• United States
News Editor

Sprint’s ambassadors of ill will

Mar 27, 20064 mins
Network Security

This week we have marketing, blogging, marketing through blogging, and questions about journalistic ethics all wrapped up in a messy little package. And at the end I get caught taking a freebie from Verizon.

Sprint recently launched what that carrier calls its Ambassador Program, which sounds like a frequent flier deal but is actually a marketing ploy whereby influential bloggers are given a Samsung A-920 cell phone and six months’ worth of free yap on the Sprint Power Vision Network. They get to keep the phone.

The idea is that these bloggers will sing the praises of the phone and the Sprint service in their blogs, thus buying Sprint the kind of grass-roots buzz that marketing budgets simply cannot provide.

In this case, however, the idea has not gone entirely as hoped. Witness a series of posts from one of the ambassadors, Christopher Carfi, on his blog called The Social Customer Manifesto. Seems as though Carfi has had such a hassle trying to get his phone service in working order that the device has already been relegated to paperweight status.

“Guess I mothball the phone for six months,” Carfi concludes.

Sprint isn’t the first to try this seed-the-bloggers strategy, but the tactic is gaining momentum as the influence of blogging escalates.

I’ll do my best to hide the hurt, but Sprint didn’t ask me to be an ambassador. Perhaps that’s because my blog is so new. Or maybe the company’s marketing people are savvy enough to realize that professional journalist-bloggers operate under ethical constraints that generally preclude accepting freebies of any significant value. (Or maybe it’s the fact that my blog is, ahem, relatively undiscovered at this point.) Whatever the reason, it was never going to be.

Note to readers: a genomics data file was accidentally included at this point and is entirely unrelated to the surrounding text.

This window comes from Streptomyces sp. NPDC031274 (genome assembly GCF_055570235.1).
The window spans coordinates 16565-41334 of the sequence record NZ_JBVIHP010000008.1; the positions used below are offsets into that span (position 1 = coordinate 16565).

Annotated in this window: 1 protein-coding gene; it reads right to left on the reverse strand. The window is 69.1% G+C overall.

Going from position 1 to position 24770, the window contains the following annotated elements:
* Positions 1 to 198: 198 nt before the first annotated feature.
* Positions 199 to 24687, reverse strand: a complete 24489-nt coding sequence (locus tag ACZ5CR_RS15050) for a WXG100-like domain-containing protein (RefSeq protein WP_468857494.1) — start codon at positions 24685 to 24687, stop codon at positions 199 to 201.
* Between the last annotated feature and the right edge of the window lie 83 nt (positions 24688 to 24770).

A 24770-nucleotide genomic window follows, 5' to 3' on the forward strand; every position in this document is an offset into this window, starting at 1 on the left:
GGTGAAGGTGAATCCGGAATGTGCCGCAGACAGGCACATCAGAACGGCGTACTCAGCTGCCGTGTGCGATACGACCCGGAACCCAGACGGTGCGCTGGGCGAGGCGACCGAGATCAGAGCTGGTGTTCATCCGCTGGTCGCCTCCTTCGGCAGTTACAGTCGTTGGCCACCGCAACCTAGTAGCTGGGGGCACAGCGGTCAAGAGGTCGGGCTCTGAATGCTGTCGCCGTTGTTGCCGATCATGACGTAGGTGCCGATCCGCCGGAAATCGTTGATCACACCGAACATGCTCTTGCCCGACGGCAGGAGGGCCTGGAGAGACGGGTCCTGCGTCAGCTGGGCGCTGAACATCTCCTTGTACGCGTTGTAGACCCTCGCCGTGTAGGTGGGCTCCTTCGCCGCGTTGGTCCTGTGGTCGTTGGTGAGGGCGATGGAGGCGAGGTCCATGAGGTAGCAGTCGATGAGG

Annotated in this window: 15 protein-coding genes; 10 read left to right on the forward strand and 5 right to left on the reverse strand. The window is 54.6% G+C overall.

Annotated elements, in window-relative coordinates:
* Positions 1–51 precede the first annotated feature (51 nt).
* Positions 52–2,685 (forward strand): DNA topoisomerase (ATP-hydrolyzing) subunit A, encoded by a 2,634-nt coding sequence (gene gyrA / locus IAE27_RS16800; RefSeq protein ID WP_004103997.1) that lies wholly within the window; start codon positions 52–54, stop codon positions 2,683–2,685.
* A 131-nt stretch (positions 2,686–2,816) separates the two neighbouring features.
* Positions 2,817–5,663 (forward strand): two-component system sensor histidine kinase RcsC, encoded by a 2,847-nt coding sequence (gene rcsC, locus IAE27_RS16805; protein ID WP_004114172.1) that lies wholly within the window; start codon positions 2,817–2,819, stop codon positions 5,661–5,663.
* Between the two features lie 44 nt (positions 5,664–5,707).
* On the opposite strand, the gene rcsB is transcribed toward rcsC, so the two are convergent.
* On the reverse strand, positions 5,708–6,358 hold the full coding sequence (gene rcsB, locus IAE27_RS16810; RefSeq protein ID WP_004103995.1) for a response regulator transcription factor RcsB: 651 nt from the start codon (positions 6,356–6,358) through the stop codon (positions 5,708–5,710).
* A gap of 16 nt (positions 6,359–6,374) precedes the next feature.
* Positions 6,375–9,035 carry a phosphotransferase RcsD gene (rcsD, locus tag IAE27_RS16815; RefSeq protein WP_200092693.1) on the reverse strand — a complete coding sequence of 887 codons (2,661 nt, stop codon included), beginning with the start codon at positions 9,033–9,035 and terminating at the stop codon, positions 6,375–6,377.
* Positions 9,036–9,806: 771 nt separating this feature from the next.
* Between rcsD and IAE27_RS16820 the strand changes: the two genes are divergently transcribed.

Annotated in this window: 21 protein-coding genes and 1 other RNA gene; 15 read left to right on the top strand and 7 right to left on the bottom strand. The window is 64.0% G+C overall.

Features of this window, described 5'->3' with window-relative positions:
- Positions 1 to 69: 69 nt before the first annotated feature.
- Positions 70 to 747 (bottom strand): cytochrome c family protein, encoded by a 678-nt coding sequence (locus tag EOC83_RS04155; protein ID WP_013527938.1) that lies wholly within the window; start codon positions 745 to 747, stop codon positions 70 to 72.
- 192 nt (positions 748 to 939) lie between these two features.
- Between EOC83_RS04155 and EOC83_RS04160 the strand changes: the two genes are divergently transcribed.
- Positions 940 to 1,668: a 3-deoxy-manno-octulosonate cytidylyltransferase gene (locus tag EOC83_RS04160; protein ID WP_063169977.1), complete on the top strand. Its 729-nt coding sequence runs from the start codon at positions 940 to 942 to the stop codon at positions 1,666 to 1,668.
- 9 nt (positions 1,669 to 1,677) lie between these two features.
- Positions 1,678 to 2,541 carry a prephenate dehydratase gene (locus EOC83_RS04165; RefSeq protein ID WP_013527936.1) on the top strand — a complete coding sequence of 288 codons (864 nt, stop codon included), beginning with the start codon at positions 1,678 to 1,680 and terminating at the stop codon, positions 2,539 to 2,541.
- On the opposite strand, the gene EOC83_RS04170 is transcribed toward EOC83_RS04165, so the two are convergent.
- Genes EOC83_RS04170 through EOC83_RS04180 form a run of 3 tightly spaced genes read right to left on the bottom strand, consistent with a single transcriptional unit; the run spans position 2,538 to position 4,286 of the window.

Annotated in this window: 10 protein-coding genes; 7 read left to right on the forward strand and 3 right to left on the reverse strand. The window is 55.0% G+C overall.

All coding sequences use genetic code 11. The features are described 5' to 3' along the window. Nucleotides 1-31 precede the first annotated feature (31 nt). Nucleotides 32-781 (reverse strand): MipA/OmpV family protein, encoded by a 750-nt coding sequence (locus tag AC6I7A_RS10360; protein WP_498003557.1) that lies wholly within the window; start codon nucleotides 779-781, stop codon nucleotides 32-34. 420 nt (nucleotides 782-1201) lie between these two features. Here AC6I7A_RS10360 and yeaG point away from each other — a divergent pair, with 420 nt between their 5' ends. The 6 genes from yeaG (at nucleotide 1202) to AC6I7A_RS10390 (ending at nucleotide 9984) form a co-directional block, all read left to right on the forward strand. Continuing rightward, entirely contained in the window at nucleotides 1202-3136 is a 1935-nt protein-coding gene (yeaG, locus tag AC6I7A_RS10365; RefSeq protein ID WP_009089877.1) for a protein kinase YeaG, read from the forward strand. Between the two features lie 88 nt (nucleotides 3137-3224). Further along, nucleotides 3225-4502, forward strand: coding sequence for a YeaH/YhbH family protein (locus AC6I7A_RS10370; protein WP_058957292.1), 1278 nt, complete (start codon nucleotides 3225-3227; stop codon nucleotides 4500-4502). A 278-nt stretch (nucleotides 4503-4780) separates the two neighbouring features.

But reading the posts written by Carfi and others did get me to mulling: Might it be time to rethink those ethical restrictions that would have forced me to decline the invitation that Sprint never offered?

I mean, Carfi demonstrated quite emphatically that a credible voice cannot be bought for six months’ worth of free calling and a phone.

Shouldn’t professional journalists be afforded the same benefit of the doubt by their bosses and readers?

The mere suggestion will be considered heresy by many journalists – and they’ll have a good case to make. After all, credibility is everything in this business, and we have enough challenges maintaining it without adding another. As things stand, too many readers presume we’re in an advertiser’s pocket any time we write something nice about vendors or fail to slap them around.

Bottom line: Freebies just aren’t worth the risk for someone who does this for a living.

So what ever possessed me to take one from Verizon mere hours after writing those words on Buzzblog?

Would you believe because everyone else getting off the Massachusetts Turnpike at my exit was doing the same thing? (I know that excuse never worked with Mom, but . . . )

“Tolls paid today by Verizon Yellow Pages,” read the flashing neon sign situated 50 yards or so from the booth. And it soon became clear that yellow-clad Verizon employees were standing alongside exiting traffic waving at drivers whose tabs their employer had so graciously made disappear. From afar I could see that one of those waving was an African-American fellow, kind of rotund, and the thought flashed through my mind: “No, it can’t be. I mean the movie career isn’t what it used to be, and he does make all those commercials . . . but it can’t be.” It wasn’t.

Still, the gimmick was a good one, as marketing gimmicks go. For the price of a 50-cent toll Verizon got a bunch of grumpy commuters to smile . . . not to mention a plug in Network World.

Direct your comments and James Earl Jones spottings to